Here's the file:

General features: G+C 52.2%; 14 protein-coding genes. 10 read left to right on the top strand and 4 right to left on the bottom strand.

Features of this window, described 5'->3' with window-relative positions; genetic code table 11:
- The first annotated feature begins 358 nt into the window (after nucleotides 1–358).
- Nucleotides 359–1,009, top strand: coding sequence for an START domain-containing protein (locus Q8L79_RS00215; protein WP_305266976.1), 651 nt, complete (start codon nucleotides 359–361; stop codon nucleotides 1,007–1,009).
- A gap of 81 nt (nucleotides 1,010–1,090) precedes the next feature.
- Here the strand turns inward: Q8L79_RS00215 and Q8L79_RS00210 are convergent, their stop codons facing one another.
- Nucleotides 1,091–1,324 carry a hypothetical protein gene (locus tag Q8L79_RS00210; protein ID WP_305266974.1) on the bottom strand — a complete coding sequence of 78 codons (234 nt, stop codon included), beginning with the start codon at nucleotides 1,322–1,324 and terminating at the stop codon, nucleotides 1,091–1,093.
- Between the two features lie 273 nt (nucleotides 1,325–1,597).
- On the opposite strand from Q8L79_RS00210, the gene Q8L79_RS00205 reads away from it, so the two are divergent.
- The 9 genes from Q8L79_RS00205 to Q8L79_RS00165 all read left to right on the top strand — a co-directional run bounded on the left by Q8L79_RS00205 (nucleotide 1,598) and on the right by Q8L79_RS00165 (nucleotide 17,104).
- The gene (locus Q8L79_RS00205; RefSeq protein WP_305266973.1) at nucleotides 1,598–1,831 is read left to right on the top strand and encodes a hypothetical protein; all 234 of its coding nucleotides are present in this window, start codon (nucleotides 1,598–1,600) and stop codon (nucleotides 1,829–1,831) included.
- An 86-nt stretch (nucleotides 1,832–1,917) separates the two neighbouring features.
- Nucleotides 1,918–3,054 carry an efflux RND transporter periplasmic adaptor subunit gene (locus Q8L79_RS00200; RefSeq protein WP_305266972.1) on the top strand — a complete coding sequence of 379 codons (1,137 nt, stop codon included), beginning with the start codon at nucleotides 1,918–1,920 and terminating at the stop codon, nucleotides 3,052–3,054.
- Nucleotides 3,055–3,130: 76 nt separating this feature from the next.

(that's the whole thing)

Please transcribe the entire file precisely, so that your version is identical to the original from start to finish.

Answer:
General features: G+C 52.2%; 14 protein-coding genes. 10 read left to right on the top strand and 4 right to left on the bottom strand.

Features of this window, described 5'->3' with window-relative positions; genetic code table 11:
- The first annotated feature begins 358 nt into the window (after nucleotides 1–358).
- Nucleotides 359–1,009, top strand: coding sequence for an START domain-containing protein (locus Q8L79_RS00215; protein WP_305266976.1), 651 nt, complete (start codon nucleotides 359–361; stop codon nucleotides 1,007–1,009).
- A gap of 81 nt (nucleotides 1,010–1,090) precedes the next feature.
- Here the strand turns inward: Q8L79_RS00215 and Q8L79_RS00210 are convergent, their stop codons facing one another.
- Nucleotides 1,091–1,324 carry a hypothetical protein gene (locus tag Q8L79_RS00210; protein ID WP_305266974.1) on the bottom strand — a complete coding sequence of 78 codons (234 nt, stop codon included), beginning with the start codon at nucleotides 1,322–1,324 and terminating at the stop codon, nucleotides 1,091–1,093.
- Between the two features lie 273 nt (nucleotides 1,325–1,597).
- On the opposite strand from Q8L79_RS00210, the gene Q8L79_RS00205 reads away from it, so the two are divergent.
- The 9 genes from Q8L79_RS00205 to Q8L79_RS00165 all read left to right on the top strand — a co-directional run bounded on the left by Q8L79_RS00205 (nucleotide 1,598) and on the right by Q8L79_RS00165 (nucleotide 17,104).
- The gene (locus Q8L79_RS00205; RefSeq protein WP_305266973.1) at nucleotides 1,598–1,831 is read left to right on the top strand and encodes a hypothetical protein; all 234 of its coding nucleotides are present in this window, start codon (nucleotides 1,598–1,600) and stop codon (nucleotides 1,829–1,831) included.
- An 86-nt stretch (nucleotides 1,832–1,917) separates the two neighbouring features.
- Nucleotides 1,918–3,054 carry an efflux RND transporter periplasmic adaptor subunit gene (locus Q8L79_RS00200; RefSeq protein WP_305266972.1) on the top strand — a complete coding sequence of 379 codons (1,137 nt, stop codon included), beginning with the start codon at nucleotides 1,918–1,920 and terminating at the stop codon, nucleotides 3,052–3,054.
- Nucleotides 3,055–3,130: 76 nt separating this feature from the next.